2. referred specifically to the text of subsection 87(4) in deciding the appeal rather than an unexpressed legislative intention of what the 87(4) Exception was designed to achieve.

This decision sets out in clear terms the intention of the 87(4) Exception and it will offer clarity to taxpayers contemplating corporate amalgamations to which subsection 87(4) will apply.

The Federal Court of Appeal's closing remarks, however, practically invite the Minister to challenge future similar transactions on the basis of the general anti-avoidance rule ("GAAR") in section 245 of the Act. Since the GAAR was not raised by the Minister in this case, neither the Tax Court nor the Federal Court of Appeal considered its application.

An Observation on the Minister's Valuation Assumptions

The Federal Court of Appeal made an interesting observation in its reasons. The reassessment under appeal was based on two valuations: one valuation was the pre-amalgamation FMV of the shares of Lubricants, which the Minister assumed was $15.5 million. The other valuation was the post-amalgamation FMV of the Class A, B and C preferred shares of Amalco, which the Minister assumed was $0. The trial judge concluded that, since there was no evidence presented to rebut those assumptions, they must stand as fact.

With respect to the pre-amalgamation valuation, the Federal Court of Appeal noted that the $15.5 million valuation was based on an arm's length agreement to pay that amount in 2023, which must necessarily be less than $15.5 million in 1998 dollars (i.e., it should have been the value in 1998 of $15.5 million payable in 2023, without interest).6

With respect to the post-amalgamation valuation, the Federal Court of Appeal noted that the trial judge had correctly observed that the FMV of a right to receive something in the future (i.e., 2023) without interest is less than the stated sum; nevertheless, the trial judge concluded that the value was $0 simply because that was an assumption made by the Minister in its reassessment, and there was no expert valuation evidence to rebut that presumption. The Federal Court of Appeal noted that "it would have been open to the judge to take judicial notice of the fact that the present value of a sum of money payable in 25 years without interest, while undoubtedly less than the stated sum, is probably more than zero,"7 and consequently, the post-amalgamation valuation must have been some amount greater than $0. This factor, according to the Federal Court of Appeal, would have been sufficient to rebut the Minister's assumption that the post-amalgamation valuation of the shares of Amalco was $0. At that point, the onus would have shifted to the Minister to establish the post-amalgamation FMV of Amalco shares, and in the absence of any such evidence, that would have been sufficient for the trial judge to conclude that the reassessment was not justified on the basis of the subsection 87(4) Exception.8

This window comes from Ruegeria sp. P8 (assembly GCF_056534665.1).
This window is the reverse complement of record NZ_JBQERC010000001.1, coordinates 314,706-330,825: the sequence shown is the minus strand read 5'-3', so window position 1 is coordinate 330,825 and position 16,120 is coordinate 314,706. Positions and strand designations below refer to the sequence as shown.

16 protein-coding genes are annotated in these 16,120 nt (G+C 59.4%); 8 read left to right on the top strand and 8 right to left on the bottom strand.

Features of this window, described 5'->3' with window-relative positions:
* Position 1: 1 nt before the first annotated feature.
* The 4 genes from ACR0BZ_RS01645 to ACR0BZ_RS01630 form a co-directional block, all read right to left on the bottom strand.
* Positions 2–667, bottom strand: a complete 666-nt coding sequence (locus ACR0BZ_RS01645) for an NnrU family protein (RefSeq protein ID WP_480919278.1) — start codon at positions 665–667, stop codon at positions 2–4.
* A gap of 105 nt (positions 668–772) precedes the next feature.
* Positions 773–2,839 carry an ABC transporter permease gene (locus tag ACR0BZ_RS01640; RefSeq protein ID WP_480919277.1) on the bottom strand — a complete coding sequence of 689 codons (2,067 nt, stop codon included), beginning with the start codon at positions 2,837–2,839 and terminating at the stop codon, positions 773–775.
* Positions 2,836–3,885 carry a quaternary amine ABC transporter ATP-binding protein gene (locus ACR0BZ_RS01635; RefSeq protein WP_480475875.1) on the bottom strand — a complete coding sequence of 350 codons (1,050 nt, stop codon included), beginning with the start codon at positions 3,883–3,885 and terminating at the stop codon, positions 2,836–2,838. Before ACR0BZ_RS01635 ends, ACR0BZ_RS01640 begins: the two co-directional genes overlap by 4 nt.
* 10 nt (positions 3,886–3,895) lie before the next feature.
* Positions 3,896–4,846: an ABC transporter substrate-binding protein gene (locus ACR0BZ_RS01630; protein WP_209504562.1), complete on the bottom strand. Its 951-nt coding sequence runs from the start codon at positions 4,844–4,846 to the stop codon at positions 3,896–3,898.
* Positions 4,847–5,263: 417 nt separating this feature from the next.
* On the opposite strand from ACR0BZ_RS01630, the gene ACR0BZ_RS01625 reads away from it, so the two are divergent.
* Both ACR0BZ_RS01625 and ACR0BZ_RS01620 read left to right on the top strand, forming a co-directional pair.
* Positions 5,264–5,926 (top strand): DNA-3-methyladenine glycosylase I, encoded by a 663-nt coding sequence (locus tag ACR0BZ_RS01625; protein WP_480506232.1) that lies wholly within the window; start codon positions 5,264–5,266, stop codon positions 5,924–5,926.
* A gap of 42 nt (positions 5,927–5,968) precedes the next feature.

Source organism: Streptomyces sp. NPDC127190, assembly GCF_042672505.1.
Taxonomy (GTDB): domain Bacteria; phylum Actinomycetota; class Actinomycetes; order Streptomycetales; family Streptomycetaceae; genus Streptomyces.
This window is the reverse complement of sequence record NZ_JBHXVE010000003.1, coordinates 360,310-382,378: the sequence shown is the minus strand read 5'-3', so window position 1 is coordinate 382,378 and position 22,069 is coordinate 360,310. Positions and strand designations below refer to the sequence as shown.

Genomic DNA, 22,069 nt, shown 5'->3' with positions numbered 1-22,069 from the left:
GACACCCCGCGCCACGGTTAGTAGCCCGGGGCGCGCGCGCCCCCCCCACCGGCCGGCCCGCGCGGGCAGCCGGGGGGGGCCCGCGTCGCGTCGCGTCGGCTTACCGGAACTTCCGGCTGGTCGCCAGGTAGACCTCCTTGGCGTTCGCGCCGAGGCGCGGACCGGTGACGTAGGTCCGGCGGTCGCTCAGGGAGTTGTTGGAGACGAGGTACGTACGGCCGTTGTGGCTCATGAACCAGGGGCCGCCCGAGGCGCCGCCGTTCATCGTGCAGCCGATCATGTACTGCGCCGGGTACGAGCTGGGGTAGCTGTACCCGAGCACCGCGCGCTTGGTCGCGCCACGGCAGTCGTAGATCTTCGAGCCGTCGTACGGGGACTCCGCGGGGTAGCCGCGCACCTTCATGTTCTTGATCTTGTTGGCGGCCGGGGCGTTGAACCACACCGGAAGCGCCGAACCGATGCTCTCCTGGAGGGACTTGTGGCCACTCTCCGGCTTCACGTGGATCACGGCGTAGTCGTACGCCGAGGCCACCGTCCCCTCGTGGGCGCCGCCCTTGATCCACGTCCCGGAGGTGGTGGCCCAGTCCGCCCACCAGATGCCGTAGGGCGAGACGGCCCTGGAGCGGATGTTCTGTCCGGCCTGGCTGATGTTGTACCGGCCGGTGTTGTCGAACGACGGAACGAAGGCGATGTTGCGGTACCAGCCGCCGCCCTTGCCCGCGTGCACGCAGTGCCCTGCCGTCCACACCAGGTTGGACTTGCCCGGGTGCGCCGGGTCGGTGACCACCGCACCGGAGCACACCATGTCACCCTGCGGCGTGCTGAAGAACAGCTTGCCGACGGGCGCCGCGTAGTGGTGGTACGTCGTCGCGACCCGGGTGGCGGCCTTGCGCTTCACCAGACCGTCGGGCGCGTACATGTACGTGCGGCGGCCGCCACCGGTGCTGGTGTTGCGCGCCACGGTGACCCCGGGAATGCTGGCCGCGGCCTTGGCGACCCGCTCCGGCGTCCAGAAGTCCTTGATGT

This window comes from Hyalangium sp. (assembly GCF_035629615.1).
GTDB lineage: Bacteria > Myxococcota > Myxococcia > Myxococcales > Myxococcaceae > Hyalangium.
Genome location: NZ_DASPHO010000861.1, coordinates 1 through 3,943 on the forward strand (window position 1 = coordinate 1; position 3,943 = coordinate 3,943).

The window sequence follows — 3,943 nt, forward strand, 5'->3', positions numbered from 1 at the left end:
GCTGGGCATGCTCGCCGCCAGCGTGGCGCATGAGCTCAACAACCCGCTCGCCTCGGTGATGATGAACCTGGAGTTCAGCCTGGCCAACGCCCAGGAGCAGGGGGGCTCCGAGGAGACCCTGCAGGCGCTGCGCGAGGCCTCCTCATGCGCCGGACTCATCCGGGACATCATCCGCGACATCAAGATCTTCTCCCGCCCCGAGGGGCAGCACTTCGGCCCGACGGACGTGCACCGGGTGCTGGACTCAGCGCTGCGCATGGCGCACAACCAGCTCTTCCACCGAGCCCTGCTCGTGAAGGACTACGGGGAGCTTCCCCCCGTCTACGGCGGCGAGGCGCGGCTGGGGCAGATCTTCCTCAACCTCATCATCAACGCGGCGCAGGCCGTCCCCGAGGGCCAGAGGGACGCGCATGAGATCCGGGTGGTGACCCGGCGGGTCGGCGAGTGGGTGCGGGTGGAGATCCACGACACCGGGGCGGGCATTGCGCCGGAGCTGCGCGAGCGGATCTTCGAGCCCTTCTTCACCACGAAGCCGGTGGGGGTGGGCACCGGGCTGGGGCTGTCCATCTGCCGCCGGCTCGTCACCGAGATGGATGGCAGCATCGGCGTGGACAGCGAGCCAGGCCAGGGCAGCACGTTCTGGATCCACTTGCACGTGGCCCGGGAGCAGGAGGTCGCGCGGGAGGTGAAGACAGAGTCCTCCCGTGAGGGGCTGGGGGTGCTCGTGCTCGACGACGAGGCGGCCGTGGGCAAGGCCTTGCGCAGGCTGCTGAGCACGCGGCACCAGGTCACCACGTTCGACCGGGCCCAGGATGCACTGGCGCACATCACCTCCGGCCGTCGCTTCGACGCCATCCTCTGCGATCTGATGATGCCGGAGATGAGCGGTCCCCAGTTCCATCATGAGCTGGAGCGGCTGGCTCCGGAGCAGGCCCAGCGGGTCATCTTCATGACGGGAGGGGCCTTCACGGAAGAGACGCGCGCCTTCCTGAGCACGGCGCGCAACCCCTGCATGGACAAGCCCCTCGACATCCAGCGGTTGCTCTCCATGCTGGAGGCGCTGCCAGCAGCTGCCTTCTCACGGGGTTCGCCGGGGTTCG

However, these points were not raised by the parties at trial and were not pursued on appeal. The Federal Court of Appeal therefore declined to determine the appeal on these grounds.

These comments, while made in obiter, provide useful tactical guidance to taxpayers that are reassessed on the basis of the Minister's assumptions of valuation (whether on the basis of subsection 87(4) or any other provision). Most notably, it is in a taxpayer's interest to provide at least some rebutting evidence to the Minister's assumed valuations, as that will force the Minister to lead specific expert valuation evidence at trial. In this case, this rebutting evidence could have merely consisted of an expert report that concluded that "the post-amalgamation FMV of Amalco shares must have been greater than zero" (for the simple reasons noted by the Federal Court of Appeal), without expressing any opinion on the actual FMV.

Footnotes

1 2010 DTC 6887, rev'g 2009 DTC 497 (T.C.C.).

2 R.S.C. 1985, c. 1 (5th Supplement), as amended, hereinafter referred to as the "Act." Unless otherwise stated, statutory references in this article are to the Act.

3 See paragraphs 87(4)(a) and (b) of the Act.

4 See paragraphs 87(4)(c), (d) and (e) of the Act.

5 Supra note 1 at paragraph 58.

6 Ibid. at paragraph 49.

7 Ibid. at paragraph 52.

8 Ibid. For a recent summary of the issue of assumptions and onus in tax appeals, refer to the decision of Northland Properties Corporation v. British Columbia (2010), 319 D.L.R. (3d) 334, 2010 BCCA 177 (B.C.C.A.).

About Fraser Milner Casgrain LLP (FMC)

FMC is one of Canada's leading business and litigation law firms with more than 500 lawyers in six full-service offices located in the country's key business centres. We focus on providing outstanding service and value to our clients, and we strive to excel as a workplace of choice for our people. Regardless of where you choose to do business in Canada, our strong team of professionals possess knowledge and expertise on regional, national and cross-border matters. FMC's well-earned reputation for consistently delivering the highest quality legal services and counsel to our clients is complemented by an ongoing commitment to diversity and inclusion to broaden our insight and perspective on our clients' needs. Visit: www.fmc-law.com